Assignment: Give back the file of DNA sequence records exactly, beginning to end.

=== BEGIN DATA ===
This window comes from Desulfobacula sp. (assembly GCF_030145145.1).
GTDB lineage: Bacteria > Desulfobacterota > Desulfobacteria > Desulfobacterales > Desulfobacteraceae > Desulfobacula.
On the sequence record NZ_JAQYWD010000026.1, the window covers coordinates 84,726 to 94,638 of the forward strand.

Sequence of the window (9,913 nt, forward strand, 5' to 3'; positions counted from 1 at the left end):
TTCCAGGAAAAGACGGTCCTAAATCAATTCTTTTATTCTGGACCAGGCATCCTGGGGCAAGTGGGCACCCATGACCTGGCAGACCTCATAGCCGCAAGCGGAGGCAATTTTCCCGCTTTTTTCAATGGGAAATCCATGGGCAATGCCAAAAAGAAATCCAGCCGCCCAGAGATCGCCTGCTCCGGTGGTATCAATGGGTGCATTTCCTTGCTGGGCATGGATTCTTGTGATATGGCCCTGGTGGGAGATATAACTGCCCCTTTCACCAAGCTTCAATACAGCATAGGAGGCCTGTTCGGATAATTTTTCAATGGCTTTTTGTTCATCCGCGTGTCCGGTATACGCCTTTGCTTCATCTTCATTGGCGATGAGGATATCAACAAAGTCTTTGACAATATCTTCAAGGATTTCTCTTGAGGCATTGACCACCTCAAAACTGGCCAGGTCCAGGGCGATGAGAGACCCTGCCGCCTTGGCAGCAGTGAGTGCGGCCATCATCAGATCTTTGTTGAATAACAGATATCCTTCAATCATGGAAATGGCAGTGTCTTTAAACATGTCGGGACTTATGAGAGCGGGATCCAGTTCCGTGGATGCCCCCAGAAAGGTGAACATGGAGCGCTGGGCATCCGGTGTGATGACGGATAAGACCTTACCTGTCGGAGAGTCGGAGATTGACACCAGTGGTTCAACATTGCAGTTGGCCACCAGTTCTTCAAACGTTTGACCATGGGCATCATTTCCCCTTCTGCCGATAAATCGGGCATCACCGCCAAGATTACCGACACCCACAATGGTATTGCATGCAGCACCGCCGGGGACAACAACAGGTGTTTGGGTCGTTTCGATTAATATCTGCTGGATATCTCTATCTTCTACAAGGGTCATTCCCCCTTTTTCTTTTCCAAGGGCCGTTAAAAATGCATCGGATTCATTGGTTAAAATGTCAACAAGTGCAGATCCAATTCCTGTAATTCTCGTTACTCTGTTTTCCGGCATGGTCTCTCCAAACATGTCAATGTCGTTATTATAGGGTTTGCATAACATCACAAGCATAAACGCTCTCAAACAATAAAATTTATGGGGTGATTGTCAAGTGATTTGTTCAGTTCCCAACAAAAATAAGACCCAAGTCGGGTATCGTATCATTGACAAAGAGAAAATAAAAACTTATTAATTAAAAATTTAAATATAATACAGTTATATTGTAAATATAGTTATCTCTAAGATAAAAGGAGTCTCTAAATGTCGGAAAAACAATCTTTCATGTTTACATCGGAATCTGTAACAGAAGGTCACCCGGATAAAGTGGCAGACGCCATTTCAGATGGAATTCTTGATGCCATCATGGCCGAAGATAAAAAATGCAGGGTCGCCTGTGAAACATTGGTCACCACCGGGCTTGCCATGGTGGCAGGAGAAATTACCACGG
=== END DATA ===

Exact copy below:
This window comes from Desulfobacula sp. (assembly GCF_030145145.1).
GTDB lineage: Bacteria > Desulfobacterota > Desulfobacteria > Desulfobacterales > Desulfobacteraceae > Desulfobacula.
On the sequence record NZ_JAQYWD010000026.1, the window covers coordinates 84,726 to 94,638 of the forward strand.

Sequence of the window (9,913 nt, forward strand, 5' to 3'; positions counted from 1 at the left end):
TTCCAGGAAAAGACGGTCCTAAATCAATTCTTTTATTCTGGACCAGGCATCCTGGGGCAAGTGGGCACCCATGACCTGGCAGACCTCATAGCCGCAAGCGGAGGCAATTTTCCCGCTTTTTTCAATGGGAAATCCATGGGCAATGCCAAAAAGAAATCCAGCCGCCCAGAGATCGCCTGCTCCGGTGGTATCAATGGGTGCATTTCCTTGCTGGGCATGGATTCTTGTGATATGGCCCTGGTGGGAGATATAACTGCCCCTTTCACCAAGCTTCAATACAGCATAGGAGGCCTGTTCGGATAATTTTTCAATGGCTTTTTGTTCATCCGCGTGTCCGGTATACGCCTTTGCTTCATCTTCATTGGCGATGAGGATATCAACAAAGTCTTTGACAATATCTTCAAGGATTTCTCTTGAGGCATTGACCACCTCAAAACTGGCCAGGTCCAGGGCGATGAGAGACCCTGCCGCCTTGGCAGCAGTGAGTGCGGCCATCATCAGATCTTTGTTGAATAACAGATATCCTTCAATCATGGAAATGGCAGTGTCTTTAAACATGTCGGGACTTATGAGAGCGGGATCCAGTTCCGTGGATGCCCCCAGAAAGGTGAACATGGAGCGCTGGGCATCCGGTGTGATGACGGATAAGACCTTACCTGTCGGAGAGTCGGAGATTGACACCAGTGGTTCAACATTGCAGTTGGCCACCAGTTCTTCAAACGTTTGACCATGGGCATCATTTCCCCTTCTGCCGATAAATCGGGCATCACCGCCAAGATTACCGACACCCACAATGGTATTGCATGCAGCACCGCCGGGGACAACAACAGGTGTTTGGGTCGTTTCGATTAATATCTGCTGGATATCTCTATCTTCTACAAGGGTCATTCCCCCTTTTTCTTTTCCAAGGGCCGTTAAAAATGCATCGGATTCATTGGTTAAAATGTCAACAAGTGCAGATCCAATTCCTGTAATTCTCGTTACTCTGTTTTCCGGCATGGTCTCTCCAAACATGTCAATGTCGTTATTATAGGGTTTGCATAACATCACAAGCATAAACGCTCTCAAACAATAAAATTTATGGGGTGATTGTCAAGTGATTTGTTCAGTTCCCAACAAAAATAAGACCCAAGTCGGGTATCGTATCATTGACAAAGAGAAAATAAAAACTTATTAATTAAAAATTTAAATATAATACAGTTATATTGTAAATATAGTTATCTCTAAGATAAAAGGAGTCTCTAAATGTCGGAAAAACAATCTTTCATGTTTACATCGGAATCTGTAACAGAAGGTCACCCGGATAAAGTGGCAGACGCCATTTCAGATGGAATTCTTGATGCCATCATGGCCGAAGATAAAAAATGCAGGGTCGCCTGTGAAACATTGGTCACCACCGGGCTTGCCATGGTGGCAGGAGAAATTACCACGG